I currently do payroll for a restaurant that right now has 35 paychecks per pay-period.  But it's winter, and they are on the beach.  From May 1 to June 15 the payroll will swell from the 35 to about 105.

 

So.... here are my tips for making payroll more doable.

 

1.  BI-WEEKLY PAYROLL.  Having payroll occur on the same day every week allows you to schedule for it more easily.  Bonus for restaurants - Monday/Tuesdays tend to be slow.  Anti-bonus... they also tend to be management days off.

 

2. HAVE A FRIDAY PAYDATE.  Give yourself all the time you possibly can to get people in.

 

3.  DO OFF-WEEK RUN THROUGHS.  By reviewing stuff weekly *as if* you were going to do a payroll, a lot of the errors will be found before the big day.  Plus, you'll get an idea about how much your labor is running.

 

4.  DON'T COVER PAIN.  When i used to work in-house at a restaurant, and i found something wrong in the early AM, i had no problem calling the person who didn't clock out the night before, or the manager that forgot to approve hours.  No matter what time it was.  Enough said.

 

5.  DON'T COVER PAIN II.  It is a real pain to have to redo checks or supplement checks.  But if people repeatedly don't clock out, declare tips, etc etc. then there is something to be said for letting the errors go through, and making a whole production of the fix.  Making it extremely inconvenient to be repeatedly wrong tends to cut down on the wrong.

 

6. FACILITATE THE SIGNING.  Either get direct deposit, have a signature on file with the payroll company, or make sure that a signer is always there on payday.  Those are kind of the options.  If a signer is repeatedly not there, see #4 & 5.

 

7.  MAKE THINGS EASY.  Give people tools and procedures that allow them to record, catch and correct as they go along.  And connect those protocols to other things they are already in the habit of doing, like other closing procedures.  Plus give something back for their time  -- reflect back that yesterdays labor cost was high or low as a matter of course without cruising it first for errors and you'll find that errors don't make it past end of day much anymore.  Especially if incentives and kudos on this aspect of management performance are made to matter.

 

I think the key is making things easy to catch and correct as you go along, so that there isn't a ton of that on the day.  Even though we have such a big flux, and the payroll does take about 2 hours for me to do in summer, it's not a crazy bad time anymore because management and i have worked out the kinks for the most part.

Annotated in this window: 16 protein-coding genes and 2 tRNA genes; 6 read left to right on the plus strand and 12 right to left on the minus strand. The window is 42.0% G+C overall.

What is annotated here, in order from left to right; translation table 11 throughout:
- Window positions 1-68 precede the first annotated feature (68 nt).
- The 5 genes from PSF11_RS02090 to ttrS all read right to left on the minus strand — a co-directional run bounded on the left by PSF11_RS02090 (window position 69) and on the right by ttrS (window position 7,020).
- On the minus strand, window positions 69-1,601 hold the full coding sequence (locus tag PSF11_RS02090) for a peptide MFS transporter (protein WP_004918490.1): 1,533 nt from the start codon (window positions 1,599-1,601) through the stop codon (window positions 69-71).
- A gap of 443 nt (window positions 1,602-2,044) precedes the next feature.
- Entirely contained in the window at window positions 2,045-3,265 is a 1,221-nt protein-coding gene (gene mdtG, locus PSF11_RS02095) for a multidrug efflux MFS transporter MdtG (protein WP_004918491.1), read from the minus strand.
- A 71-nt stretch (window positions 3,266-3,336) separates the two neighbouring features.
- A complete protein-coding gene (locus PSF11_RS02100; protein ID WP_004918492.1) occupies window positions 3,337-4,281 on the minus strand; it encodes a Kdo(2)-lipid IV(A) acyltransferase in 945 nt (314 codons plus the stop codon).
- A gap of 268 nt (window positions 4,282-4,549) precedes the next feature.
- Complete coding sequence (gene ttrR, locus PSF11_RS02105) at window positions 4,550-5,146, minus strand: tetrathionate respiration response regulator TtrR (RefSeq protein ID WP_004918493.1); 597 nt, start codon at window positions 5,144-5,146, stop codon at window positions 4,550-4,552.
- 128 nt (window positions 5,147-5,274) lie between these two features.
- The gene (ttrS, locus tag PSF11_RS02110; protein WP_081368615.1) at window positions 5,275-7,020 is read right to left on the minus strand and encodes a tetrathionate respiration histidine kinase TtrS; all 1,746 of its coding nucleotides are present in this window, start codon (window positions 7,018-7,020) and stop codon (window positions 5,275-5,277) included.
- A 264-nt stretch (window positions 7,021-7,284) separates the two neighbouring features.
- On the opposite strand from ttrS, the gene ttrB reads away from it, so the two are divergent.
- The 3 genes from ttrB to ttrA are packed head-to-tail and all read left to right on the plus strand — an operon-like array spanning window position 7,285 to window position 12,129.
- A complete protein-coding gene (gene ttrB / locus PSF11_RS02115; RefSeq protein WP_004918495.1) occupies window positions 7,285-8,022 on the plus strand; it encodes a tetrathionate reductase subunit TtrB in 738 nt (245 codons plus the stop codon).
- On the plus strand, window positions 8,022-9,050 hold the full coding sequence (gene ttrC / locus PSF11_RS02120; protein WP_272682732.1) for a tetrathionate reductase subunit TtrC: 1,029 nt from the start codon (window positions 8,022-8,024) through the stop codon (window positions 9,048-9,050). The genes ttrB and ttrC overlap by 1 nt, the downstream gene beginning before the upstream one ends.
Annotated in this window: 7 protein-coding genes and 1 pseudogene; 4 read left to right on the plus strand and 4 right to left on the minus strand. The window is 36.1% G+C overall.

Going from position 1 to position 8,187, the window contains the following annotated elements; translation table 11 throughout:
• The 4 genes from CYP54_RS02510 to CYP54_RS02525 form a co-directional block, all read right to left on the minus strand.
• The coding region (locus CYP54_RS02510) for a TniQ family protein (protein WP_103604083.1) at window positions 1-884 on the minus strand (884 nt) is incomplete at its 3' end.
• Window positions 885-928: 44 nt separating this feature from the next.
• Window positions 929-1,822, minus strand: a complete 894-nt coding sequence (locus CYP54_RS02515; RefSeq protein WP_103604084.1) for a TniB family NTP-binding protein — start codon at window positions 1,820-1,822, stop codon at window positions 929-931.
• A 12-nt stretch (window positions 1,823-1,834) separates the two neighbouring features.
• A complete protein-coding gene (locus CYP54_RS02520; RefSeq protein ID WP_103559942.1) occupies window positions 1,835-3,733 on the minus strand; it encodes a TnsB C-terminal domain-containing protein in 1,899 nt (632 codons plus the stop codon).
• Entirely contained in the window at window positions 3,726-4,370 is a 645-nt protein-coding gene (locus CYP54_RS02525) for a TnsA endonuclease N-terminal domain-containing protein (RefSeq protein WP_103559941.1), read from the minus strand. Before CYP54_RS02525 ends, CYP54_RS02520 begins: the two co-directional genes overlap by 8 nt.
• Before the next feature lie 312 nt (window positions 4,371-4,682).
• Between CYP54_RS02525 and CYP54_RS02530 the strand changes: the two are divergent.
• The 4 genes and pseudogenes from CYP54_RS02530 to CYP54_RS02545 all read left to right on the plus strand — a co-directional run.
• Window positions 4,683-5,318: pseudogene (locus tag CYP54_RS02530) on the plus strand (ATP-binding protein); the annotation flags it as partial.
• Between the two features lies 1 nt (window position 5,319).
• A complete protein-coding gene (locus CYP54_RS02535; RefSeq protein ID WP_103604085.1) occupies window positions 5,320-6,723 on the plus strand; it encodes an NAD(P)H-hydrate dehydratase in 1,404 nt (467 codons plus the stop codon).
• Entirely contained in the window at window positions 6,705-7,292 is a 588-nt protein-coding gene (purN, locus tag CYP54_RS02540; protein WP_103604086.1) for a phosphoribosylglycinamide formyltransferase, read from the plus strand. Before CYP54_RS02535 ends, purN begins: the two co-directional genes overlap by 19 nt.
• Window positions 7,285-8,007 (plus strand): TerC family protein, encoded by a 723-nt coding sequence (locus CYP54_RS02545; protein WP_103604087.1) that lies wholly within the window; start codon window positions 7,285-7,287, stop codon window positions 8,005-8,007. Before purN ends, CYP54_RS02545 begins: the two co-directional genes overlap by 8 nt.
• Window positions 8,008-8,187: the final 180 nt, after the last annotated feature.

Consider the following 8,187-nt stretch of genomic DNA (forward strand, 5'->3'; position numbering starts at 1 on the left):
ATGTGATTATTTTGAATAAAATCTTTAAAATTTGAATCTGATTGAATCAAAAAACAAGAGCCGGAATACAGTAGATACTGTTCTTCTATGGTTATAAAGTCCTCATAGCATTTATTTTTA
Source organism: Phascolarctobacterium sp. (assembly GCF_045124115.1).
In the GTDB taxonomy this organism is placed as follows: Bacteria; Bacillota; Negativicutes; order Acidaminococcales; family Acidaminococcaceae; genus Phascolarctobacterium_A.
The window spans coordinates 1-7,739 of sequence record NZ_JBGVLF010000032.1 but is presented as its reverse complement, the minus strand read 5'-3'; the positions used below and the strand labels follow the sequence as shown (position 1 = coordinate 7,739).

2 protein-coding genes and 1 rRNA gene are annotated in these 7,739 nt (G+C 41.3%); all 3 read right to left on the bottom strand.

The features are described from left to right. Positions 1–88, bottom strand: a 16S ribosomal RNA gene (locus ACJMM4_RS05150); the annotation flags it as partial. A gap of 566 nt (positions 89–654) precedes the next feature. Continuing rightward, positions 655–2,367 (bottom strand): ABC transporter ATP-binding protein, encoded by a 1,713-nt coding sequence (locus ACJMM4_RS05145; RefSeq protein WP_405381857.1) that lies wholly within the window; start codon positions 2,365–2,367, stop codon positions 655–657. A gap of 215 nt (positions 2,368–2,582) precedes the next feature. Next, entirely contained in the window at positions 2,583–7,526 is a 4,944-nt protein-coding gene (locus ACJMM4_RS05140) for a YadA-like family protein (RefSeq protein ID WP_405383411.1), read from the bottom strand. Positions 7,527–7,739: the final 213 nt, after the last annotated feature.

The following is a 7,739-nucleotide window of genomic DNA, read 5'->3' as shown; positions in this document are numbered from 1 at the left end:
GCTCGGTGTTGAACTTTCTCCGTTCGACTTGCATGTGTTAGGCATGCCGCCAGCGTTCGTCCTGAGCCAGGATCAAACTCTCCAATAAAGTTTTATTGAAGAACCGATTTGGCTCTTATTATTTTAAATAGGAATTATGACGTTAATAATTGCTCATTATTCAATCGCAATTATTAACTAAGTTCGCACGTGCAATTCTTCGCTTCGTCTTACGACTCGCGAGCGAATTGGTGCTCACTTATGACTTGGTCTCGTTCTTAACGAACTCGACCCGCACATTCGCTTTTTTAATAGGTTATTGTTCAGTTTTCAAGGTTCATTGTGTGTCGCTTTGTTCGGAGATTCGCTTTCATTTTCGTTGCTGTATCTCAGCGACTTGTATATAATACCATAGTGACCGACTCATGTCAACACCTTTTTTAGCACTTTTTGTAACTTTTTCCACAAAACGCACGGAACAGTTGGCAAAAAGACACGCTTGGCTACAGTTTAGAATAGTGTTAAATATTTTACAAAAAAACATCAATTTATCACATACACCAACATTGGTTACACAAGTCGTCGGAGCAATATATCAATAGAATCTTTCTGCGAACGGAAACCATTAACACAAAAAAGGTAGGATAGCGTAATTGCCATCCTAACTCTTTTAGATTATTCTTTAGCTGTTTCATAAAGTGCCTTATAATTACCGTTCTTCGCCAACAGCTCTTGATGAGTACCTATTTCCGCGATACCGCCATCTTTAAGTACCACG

Kristencurtis-macnewton-317636alt.jpg

 

 

 

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Community Champion

When you’re running payroll, what’s typically your biggest “day of” challenge?

@Anonymous Kristen, I love Number 5! Make a big production out of having to correct errors (which having done this for so long I actually find quite simple and quick in Desktop Enhanced)

 

I have been running payroll in QB for close to 20 years now in a variety of settings. 

Some of the challenges where QB is of little help and could use some improvement (as I see it and maybe it does work right and I just have not found teh proper pages)

 

1. Agricultural (and productioh shop) Piece Rate and need to keep track of hours for compliance with mnimum wage - I always referred to the time card and manually verified they made at least minimum compared to the hours

 

2. Wage garnishments, especially child support and neven two supports to two states -  deducting in QBDT was and is straight-forward and you can track it and be reminded to submit in the Payroll Liabilities screen but the issue is the minimum take-home pay % that cannot be violated. No way yet I have found inside QB to auto-adjust the child support - or even a pop-up warning box that the deduction esxceeds what the law allows

 

I am certain I will think of more later and some of it has to do with  -oh, yeah, just went through this---

3. QB will produce an acceptable upload file for W2 for my state, PA, but it does not include the state version of W3. There is no file from QB that complies so , after receiving emails from my state, I went into the state website and manualy entered info to match the previously uploaded W2 totals - what a pain. Could be worse but I onlly deal with around 20 empoyees on an annual basis. Even quarterly I manualy enter UC and local tax info as I find it quicker and any permanent employees info is prepopulated

 

As far as the "day of" it is usually cut and dry. We use time cards but rarely timesheet entry, in fact I have only just started with that (after 20 years of this, and another 20 with other software and pencil and paper before that) I can enter total hours (and overtime) and print checks all in less than 15 minutes. It is now the day after when the fun starts.